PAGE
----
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What is the Collection Statute Expiration Date, and Why Does it Matter?

Posted by Brandon Keim | Feb 27, 2023 | 0 Comments

If you have an outstanding debt with the IRS or have underpaid your taxes at some point, it's important to understand how long the IRS has to come after you for that tax bill. The statutory limits on the IRS's ability to collect taxes are important because they establish a time limit for tax collection, preventing the IRS from pursuing stale tax claims that taxpayers may no longer be able to defend.

The Collection Statute Expiration Date

The Collection Statute Expiration Date (CSED) is the end of the collection period when the IRS can collect taxes. The CSED is typically ten years from the date of the tax assessment. However, some exceptions and extensions can apply. The government may have longer to collect if:

  • You file under a fake name or social security number,
  • You file a fraudulent return,
  • You file a return intending to evade taxes,
  • You don't file a return,
  • You are serving on active military duty,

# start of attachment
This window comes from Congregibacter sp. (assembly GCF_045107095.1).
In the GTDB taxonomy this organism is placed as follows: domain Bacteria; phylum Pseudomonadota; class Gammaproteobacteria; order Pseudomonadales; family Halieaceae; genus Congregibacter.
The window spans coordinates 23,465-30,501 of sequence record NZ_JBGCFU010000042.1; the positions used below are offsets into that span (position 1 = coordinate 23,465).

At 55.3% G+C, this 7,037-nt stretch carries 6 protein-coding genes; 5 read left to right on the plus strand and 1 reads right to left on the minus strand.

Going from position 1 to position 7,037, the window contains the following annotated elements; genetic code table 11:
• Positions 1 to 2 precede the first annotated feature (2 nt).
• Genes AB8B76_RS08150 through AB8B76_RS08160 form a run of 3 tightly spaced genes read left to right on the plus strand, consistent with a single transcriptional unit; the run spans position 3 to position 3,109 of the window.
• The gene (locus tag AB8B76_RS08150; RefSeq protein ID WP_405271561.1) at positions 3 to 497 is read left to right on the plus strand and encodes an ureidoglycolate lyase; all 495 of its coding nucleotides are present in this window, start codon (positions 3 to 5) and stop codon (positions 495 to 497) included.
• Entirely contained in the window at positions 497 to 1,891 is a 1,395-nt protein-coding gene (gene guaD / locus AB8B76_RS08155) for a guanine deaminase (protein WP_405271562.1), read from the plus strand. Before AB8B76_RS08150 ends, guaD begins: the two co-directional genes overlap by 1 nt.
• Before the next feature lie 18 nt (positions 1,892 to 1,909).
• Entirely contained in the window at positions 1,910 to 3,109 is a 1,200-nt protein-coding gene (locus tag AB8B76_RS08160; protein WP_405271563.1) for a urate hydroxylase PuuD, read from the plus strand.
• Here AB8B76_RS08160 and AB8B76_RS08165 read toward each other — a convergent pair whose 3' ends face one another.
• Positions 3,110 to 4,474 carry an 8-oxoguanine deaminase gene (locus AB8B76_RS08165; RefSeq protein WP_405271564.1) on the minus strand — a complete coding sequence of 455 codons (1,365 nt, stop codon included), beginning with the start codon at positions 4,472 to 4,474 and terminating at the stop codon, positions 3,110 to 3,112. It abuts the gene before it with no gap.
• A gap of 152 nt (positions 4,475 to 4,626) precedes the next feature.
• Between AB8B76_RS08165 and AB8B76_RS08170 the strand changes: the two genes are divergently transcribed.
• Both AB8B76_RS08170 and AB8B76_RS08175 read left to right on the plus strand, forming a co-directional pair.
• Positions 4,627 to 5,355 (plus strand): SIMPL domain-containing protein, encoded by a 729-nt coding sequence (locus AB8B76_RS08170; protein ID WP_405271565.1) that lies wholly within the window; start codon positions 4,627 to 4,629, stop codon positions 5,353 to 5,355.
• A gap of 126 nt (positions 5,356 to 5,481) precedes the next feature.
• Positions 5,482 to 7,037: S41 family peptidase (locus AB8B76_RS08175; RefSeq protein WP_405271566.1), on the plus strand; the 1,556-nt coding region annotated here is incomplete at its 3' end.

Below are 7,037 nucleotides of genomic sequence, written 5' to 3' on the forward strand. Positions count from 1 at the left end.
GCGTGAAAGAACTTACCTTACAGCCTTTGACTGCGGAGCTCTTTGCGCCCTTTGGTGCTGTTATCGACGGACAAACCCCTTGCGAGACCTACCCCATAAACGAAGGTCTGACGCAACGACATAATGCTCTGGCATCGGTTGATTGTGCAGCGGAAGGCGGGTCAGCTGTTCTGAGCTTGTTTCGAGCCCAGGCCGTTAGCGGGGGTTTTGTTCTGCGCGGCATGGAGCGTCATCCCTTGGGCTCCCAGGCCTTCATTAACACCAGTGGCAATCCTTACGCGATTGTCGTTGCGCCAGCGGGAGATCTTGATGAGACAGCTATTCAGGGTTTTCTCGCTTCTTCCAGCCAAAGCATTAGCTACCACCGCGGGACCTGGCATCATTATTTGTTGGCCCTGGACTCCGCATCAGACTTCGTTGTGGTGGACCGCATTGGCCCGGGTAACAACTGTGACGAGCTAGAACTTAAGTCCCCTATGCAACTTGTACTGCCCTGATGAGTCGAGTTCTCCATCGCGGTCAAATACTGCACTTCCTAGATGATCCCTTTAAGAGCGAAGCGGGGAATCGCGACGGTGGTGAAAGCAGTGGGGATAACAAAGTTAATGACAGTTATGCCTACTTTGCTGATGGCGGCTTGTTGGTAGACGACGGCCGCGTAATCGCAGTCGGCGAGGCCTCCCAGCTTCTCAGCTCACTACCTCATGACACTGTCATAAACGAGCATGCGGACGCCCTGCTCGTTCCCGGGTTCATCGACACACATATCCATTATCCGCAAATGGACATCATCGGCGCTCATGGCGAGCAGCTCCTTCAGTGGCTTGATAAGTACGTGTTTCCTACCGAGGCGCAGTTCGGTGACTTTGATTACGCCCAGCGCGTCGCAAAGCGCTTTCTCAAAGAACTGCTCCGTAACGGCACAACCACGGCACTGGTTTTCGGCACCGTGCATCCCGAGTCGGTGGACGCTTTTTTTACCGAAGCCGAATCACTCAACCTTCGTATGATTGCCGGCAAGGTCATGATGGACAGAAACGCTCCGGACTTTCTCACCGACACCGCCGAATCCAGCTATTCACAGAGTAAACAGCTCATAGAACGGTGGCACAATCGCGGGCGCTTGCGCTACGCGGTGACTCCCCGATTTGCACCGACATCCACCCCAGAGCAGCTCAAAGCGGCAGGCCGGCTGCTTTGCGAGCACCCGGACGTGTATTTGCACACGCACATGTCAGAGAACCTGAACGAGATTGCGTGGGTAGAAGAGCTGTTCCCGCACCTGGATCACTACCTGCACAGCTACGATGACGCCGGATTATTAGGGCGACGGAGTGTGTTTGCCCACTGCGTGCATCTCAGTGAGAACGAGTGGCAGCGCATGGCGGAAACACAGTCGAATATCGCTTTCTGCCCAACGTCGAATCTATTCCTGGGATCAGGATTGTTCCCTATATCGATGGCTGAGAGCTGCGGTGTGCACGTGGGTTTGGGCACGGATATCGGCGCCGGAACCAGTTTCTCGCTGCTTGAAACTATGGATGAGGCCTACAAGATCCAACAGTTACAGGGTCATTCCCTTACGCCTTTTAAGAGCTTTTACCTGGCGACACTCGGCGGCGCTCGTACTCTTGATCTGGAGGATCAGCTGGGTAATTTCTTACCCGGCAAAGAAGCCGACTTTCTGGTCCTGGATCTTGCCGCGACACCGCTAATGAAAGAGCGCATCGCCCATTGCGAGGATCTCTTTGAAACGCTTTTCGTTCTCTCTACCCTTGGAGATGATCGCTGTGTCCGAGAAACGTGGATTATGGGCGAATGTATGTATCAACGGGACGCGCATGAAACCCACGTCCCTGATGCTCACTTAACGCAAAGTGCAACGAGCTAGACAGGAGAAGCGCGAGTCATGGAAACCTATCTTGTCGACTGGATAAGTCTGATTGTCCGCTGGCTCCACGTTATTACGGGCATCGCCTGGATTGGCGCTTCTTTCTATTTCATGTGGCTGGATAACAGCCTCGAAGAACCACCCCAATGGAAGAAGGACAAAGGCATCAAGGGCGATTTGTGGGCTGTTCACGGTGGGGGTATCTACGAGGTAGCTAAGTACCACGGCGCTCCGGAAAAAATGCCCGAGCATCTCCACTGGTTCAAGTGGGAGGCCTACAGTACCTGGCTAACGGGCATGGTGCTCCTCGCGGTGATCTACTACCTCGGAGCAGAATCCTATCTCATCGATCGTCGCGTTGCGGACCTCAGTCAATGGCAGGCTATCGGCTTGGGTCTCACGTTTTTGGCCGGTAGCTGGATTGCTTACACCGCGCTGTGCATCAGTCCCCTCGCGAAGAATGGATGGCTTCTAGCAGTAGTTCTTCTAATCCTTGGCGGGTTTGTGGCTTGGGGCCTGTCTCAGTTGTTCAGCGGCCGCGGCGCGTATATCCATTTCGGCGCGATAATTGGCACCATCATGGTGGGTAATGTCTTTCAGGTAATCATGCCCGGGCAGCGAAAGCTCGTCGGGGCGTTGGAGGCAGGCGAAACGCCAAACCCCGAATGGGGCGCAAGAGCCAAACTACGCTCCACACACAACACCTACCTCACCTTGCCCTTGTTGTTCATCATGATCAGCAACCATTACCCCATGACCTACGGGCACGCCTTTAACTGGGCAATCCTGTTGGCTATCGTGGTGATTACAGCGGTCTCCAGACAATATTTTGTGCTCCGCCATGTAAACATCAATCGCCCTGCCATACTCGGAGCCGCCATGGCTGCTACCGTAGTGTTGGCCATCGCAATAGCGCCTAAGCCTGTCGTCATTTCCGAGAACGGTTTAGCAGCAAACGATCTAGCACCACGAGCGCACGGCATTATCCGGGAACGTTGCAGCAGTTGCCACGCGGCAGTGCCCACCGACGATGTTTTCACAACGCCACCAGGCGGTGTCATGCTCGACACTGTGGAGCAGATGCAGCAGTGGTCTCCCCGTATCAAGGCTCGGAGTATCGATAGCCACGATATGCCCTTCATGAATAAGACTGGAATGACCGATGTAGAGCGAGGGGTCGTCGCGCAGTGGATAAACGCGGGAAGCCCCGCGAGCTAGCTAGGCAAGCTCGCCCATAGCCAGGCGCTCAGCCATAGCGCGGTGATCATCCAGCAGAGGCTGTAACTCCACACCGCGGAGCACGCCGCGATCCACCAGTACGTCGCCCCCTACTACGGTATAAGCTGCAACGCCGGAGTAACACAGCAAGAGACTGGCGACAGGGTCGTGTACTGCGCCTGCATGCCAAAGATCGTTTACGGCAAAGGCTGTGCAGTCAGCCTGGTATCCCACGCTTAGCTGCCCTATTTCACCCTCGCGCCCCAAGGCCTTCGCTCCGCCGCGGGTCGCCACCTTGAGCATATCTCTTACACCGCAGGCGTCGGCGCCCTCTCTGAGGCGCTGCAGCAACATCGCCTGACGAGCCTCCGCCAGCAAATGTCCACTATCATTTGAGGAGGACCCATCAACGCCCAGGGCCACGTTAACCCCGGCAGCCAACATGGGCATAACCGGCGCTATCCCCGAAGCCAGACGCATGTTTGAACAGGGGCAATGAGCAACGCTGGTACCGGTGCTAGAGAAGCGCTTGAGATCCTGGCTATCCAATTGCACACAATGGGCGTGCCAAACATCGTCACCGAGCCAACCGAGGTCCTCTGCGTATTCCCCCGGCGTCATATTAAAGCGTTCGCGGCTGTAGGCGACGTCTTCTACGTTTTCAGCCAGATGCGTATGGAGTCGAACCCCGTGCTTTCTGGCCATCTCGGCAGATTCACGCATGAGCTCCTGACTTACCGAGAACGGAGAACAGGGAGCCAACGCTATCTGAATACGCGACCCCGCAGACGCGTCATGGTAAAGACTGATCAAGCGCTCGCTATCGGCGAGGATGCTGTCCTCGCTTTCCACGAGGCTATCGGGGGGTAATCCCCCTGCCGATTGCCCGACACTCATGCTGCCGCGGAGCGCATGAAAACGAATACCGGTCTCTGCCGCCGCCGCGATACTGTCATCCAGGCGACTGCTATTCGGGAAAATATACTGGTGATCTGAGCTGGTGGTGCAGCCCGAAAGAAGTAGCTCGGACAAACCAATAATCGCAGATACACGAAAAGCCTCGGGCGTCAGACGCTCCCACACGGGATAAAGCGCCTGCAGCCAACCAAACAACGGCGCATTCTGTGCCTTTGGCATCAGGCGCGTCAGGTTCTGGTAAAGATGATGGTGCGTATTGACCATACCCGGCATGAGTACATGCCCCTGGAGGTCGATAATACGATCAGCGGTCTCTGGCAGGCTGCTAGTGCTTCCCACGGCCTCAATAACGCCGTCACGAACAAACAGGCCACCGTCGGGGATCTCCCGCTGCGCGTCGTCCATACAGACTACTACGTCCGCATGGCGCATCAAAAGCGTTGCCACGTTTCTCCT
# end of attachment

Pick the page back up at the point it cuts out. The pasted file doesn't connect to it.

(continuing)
• You agree to extend the statute of limitations, or
  • You filed for bankruptcy.

The IRS may also have longer for collection activities like a lien or levy.

Some assessments also have their own CSED that may vary from the typical ten-year expiration date. Taxes assessed for fraud have no limit, while employment taxes have a three-year CSED. Moreover, some actions will suspend or extend the CSED. For example:

  • If the law prohibits the IRS from collecting tax, such as during a taxpayer bankruptcy proceeding, the CSED is suspended during that time.
  • If you request an installment plan, the ten-year limit is extended or suspended until the IRS requests or denies the plan. If the IRS denies the plan, it pushes out the CSED for 30 days.
  • Requesting an offer in compromise will also extend the CSED by 30 days if rejected. If the IRS accepts the offer, it suspends the CSED from the date of the offer.

Hire an Experienced Tax Attorney

If you have unpaid taxes, penalties and fees will continue to accrue until you've paid them in full. That means it's time to bring in an experienced tax professional. You need a skilled attorney to guide you through this process. If you need help, call Senior Partner, Tax Controversy Attorney, and former IRS attorney Brandon A. Keim at (602) 200-7399 or contact him online to discuss your options.

About the Author

Brandon Keim

A Certified Tax Law Specialist, CPA, partner at Frazer Ryan Goldberg & Arnold LLP, and former Senior IRS Trial Attorney, Brandon Keim holds an LL.M. in Taxation from Georgetown University Law Center.


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